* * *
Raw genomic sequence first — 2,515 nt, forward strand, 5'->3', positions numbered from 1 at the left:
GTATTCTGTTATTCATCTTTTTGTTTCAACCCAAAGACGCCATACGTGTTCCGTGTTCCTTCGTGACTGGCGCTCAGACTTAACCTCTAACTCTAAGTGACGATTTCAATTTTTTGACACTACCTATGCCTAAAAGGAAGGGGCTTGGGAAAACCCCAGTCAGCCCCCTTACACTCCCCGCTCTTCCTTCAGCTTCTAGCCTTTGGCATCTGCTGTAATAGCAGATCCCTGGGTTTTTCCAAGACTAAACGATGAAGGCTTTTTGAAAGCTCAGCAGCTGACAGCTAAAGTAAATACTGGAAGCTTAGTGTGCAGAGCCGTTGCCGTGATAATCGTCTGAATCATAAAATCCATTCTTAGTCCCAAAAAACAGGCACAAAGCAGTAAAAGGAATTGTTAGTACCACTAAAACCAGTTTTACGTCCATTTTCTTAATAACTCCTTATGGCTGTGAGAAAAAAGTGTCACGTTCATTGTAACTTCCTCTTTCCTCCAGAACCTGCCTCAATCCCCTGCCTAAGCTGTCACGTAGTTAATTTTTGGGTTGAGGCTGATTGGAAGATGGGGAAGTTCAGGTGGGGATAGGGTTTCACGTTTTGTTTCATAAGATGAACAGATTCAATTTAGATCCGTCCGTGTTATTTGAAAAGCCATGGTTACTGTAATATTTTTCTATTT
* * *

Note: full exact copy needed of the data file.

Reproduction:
Raw genomic sequence first — 2,515 nt, forward strand, 5'->3', positions numbered from 1 at the left:
GTATTCTGTTATTCATCTTTTTGTTTCAACCCAAAGACGCCATACGTGTTCCGTGTTCCTTCGTGACTGGCGCTCAGACTTAACCTCTAACTCTAAGTGACGATTTCAATTTTTTGACACTACCTATGCCTAAAAGGAAGGGGCTTGGGAAAACCCCAGTCAGCCCCCTTACACTCCCCGCTCTTCCTTCAGCTTCTAGCCTTTGGCATCTGCTGTAATAGCAGATCCCTGGGTTTTTCCAAGACTAAACGATGAAGGCTTTTTGAAAGCTCAGCAGCTGACAGCTAAAGTAAATACTGGAAGCTTAGTGTGCAGAGCCGTTGCCGTGATAATCGTCTGAATCATAAAATCCATTCTTAGTCCCAAAAAACAGGCACAAAGCAGTAAAAGGAATTGTTAGTACCACTAAAACCAGTTTTACGTCCATTTTCTTAATAACTCCTTATGGCTGTGAGAAAAAAGTGTCACGTTCATTGTAACTTCCTCTTTCCTCCAGAACCTGCCTCAATCCCCTGCCTAAGCTGTCACGTAGTTAATTTTTGGGTTGAGGCTGATTGGAAGATGGGGAAGTTCAGGTGGGGATAGGGTTTCACGTTTTGTTTCATAAGATGAACAGATTCAATTTAGATCCGTCCGTGTTATTTGAAAAGCCATGGTTACTGTAATATTTTTCTATTT